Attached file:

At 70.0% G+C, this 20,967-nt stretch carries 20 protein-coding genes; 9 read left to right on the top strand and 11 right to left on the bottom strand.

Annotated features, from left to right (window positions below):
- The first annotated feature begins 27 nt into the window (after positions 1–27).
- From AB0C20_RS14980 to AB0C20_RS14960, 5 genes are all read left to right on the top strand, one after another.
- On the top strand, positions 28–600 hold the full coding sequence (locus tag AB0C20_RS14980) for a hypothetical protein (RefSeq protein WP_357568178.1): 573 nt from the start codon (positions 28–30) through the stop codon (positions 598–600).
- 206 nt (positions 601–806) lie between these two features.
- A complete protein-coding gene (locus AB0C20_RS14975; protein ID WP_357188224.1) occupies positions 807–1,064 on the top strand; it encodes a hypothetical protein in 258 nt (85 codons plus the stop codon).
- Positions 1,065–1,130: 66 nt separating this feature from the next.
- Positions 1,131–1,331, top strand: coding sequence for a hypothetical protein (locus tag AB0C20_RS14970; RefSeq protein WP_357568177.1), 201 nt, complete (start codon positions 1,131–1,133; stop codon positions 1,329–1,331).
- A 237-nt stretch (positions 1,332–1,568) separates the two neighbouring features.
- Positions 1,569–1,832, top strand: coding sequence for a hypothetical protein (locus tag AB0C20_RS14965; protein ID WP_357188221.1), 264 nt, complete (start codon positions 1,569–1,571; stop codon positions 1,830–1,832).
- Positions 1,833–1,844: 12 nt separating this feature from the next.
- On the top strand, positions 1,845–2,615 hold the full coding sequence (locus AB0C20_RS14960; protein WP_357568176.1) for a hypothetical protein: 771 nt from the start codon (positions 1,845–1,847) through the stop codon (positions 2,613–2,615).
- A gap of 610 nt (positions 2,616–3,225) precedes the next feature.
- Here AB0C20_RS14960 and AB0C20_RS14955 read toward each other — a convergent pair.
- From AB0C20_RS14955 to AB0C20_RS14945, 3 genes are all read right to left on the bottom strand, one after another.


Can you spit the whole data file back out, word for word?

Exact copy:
At 70.0% G+C, this 20,967-nt stretch carries 20 protein-coding genes; 9 read left to right on the top strand and 11 right to left on the bottom strand.

Annotated features, from left to right (window positions below):
- The first annotated feature begins 27 nt into the window (after positions 1–27).
- From AB0C20_RS14980 to AB0C20_RS14960, 5 genes are all read left to right on the top strand, one after another.
- On the top strand, positions 28–600 hold the full coding sequence (locus tag AB0C20_RS14980) for a hypothetical protein (RefSeq protein WP_357568178.1): 573 nt from the start codon (positions 28–30) through the stop codon (positions 598–600).
- 206 nt (positions 601–806) lie between these two features.
- A complete protein-coding gene (locus AB0C20_RS14975; protein ID WP_357188224.1) occupies positions 807–1,064 on the top strand; it encodes a hypothetical protein in 258 nt (85 codons plus the stop codon).
- Positions 1,065–1,130: 66 nt separating this feature from the next.
- Positions 1,131–1,331, top strand: coding sequence for a hypothetical protein (locus tag AB0C20_RS14970; RefSeq protein WP_357568177.1), 201 nt, complete (start codon positions 1,131–1,133; stop codon positions 1,329–1,331).
- A 237-nt stretch (positions 1,332–1,568) separates the two neighbouring features.
- Positions 1,569–1,832, top strand: coding sequence for a hypothetical protein (locus tag AB0C20_RS14965; protein ID WP_357188221.1), 264 nt, complete (start codon positions 1,569–1,571; stop codon positions 1,830–1,832).
- Positions 1,833–1,844: 12 nt separating this feature from the next.
- On the top strand, positions 1,845–2,615 hold the full coding sequence (locus AB0C20_RS14960; protein WP_357568176.1) for a hypothetical protein: 771 nt from the start codon (positions 1,845–1,847) through the stop codon (positions 2,613–2,615).
- A gap of 610 nt (positions 2,616–3,225) precedes the next feature.
- Here AB0C20_RS14960 and AB0C20_RS14955 read toward each other — a convergent pair.
- From AB0C20_RS14955 to AB0C20_RS14945, 3 genes are all read right to left on the bottom strand, one after another.